IN: How’d they get in contact with you for playing a show? How do you think Bella’s Bartok fits in with Fringe’s contemporary theatre?
HF: They know about us because the organizers of the festival are Great Barrington people and have seen us play on several occasions. We’re a great match for the world of off-beat contemporary theater because we’ve got the breath of fresh air that a new band carries as well as a hint of old spice.
IN: Asher, could I get a comment on the semester in Beirut? Why’d you go in the first place?
Asher Putnam: I have been in Lebanon for the past five months and chose this country because of the cultural melting pot it represents. This area, as well as Palestine/Israel has for centuries been a link between the Asian and European landmasses. The diverse sub-cultures represented in Lebanon share many traits with those of other Mediterranean countries, yet the country is also incredibly unique, due to its shared Christian and Muslim heritage. I also feel more comfortable here than in say, Egypt, due to the relaxed social norms. Beirut city life is a bit like Paris and a bit like Southern Italy. I am currently studying Middle Eastern history and this place seemed to be the best choice due to the location, diverse culture and captivating history.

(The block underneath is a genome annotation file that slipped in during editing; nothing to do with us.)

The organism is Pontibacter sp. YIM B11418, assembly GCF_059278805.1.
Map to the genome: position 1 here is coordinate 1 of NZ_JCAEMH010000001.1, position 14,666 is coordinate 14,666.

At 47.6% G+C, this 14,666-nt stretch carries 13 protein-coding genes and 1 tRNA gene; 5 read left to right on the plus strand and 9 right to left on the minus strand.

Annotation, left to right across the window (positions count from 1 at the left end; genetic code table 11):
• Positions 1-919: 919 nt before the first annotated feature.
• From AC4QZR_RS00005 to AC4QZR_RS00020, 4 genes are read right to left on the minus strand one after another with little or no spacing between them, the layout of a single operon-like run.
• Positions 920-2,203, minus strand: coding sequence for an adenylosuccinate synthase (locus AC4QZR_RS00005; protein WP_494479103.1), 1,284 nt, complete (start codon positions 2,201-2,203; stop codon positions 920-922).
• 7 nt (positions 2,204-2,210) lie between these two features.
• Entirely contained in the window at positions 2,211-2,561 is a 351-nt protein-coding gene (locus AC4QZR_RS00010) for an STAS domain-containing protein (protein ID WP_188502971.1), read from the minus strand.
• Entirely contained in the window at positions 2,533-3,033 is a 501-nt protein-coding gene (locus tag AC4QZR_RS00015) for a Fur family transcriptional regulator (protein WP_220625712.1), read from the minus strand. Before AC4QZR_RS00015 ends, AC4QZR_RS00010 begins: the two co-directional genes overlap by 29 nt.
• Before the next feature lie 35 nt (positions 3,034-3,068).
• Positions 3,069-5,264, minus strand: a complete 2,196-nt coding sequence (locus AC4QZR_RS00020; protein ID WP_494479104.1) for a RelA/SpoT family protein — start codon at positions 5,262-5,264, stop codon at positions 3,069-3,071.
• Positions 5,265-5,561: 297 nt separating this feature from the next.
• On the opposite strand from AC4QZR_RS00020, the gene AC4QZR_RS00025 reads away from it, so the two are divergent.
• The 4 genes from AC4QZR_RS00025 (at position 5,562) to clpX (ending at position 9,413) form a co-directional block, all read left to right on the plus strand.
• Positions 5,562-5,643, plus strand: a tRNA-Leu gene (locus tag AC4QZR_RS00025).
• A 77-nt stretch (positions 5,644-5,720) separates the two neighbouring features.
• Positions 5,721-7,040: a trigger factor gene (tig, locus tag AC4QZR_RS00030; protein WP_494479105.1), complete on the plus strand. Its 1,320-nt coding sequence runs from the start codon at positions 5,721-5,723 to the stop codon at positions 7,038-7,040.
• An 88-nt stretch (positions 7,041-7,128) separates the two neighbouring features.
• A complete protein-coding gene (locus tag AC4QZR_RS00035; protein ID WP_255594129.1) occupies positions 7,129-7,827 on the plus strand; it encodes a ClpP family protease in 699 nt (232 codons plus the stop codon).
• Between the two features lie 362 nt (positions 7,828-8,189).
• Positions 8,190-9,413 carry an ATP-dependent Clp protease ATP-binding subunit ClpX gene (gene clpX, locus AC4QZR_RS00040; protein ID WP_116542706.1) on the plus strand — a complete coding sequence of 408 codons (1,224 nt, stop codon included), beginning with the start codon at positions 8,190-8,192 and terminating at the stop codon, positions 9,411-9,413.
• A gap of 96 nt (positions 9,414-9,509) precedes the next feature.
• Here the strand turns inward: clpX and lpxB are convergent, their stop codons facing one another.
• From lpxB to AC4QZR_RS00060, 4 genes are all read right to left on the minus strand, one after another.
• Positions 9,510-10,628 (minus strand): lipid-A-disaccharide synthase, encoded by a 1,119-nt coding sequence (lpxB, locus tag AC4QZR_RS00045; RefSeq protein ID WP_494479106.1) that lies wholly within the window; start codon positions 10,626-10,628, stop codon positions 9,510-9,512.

IN: Learn anything that will help the band? See any music while over there?
AP: I saw some excellent bands while I was there, ranging from traditional folk groups, to reggae and even something akin to our genre – a blend of Levantine folk music mixed with contemporary influences.
IN: I know a lot of you in the band, if not all of you, are college students. Where do you see the band in a year or two when you’re all out of school?
MS: Aside from being poor, we’ll hopefully be playing music full time in the northeast and possibly around the country and/or world. Our long term goals include getting a legitimate album recorded and producing an original theatrical piece featuring original music.
IN: What’s up next for Bella’s Bartok? Recording at all? Releasing any music?
MS: Currently we have a three song demo recorded at the Putnam residence. The CD will now include select tracks from our recent show at the Copperworks in Pittsfield.